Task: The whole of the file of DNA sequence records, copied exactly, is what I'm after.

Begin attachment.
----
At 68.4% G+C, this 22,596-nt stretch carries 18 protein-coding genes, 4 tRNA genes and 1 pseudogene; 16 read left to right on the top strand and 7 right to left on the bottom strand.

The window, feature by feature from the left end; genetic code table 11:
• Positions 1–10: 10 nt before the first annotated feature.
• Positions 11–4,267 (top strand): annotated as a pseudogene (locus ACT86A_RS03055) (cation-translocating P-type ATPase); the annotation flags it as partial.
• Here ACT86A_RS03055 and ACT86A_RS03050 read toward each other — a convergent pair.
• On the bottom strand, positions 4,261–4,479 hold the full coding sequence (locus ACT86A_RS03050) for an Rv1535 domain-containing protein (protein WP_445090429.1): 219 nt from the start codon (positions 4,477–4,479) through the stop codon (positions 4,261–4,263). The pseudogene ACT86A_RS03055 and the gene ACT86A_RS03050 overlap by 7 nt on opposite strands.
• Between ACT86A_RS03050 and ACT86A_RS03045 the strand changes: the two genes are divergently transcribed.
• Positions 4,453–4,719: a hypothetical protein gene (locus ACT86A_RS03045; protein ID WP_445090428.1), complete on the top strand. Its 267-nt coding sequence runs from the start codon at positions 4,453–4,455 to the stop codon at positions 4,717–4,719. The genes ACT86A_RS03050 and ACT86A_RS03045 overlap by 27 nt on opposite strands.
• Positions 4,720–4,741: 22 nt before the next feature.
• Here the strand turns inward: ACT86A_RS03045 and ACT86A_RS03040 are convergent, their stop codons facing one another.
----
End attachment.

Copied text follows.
At 68.4% G+C, this 22,596-nt stretch carries 18 protein-coding genes, 4 tRNA genes and 1 pseudogene; 16 read left to right on the top strand and 7 right to left on the bottom strand.

The window, feature by feature from the left end; genetic code table 11:
• Positions 1–10: 10 nt before the first annotated feature.
• Positions 11–4,267 (top strand): annotated as a pseudogene (locus ACT86A_RS03055) (cation-translocating P-type ATPase); the annotation flags it as partial.
• Here ACT86A_RS03055 and ACT86A_RS03050 read toward each other — a convergent pair.
• On the bottom strand, positions 4,261–4,479 hold the full coding sequence (locus ACT86A_RS03050) for an Rv1535 domain-containing protein (protein WP_445090429.1): 219 nt from the start codon (positions 4,477–4,479) through the stop codon (positions 4,261–4,263). The pseudogene ACT86A_RS03055 and the gene ACT86A_RS03050 overlap by 7 nt on opposite strands.
• Between ACT86A_RS03050 and ACT86A_RS03045 the strand changes: the two genes are divergently transcribed.
• Positions 4,453–4,719: a hypothetical protein gene (locus ACT86A_RS03045; protein ID WP_445090428.1), complete on the top strand. Its 267-nt coding sequence runs from the start codon at positions 4,453–4,455 to the stop codon at positions 4,717–4,719. The genes ACT86A_RS03050 and ACT86A_RS03045 overlap by 27 nt on opposite strands.
• Positions 4,720–4,741: 22 nt before the next feature.
• Here the strand turns inward: ACT86A_RS03045 and ACT86A_RS03040 are convergent, their stop codons facing one another.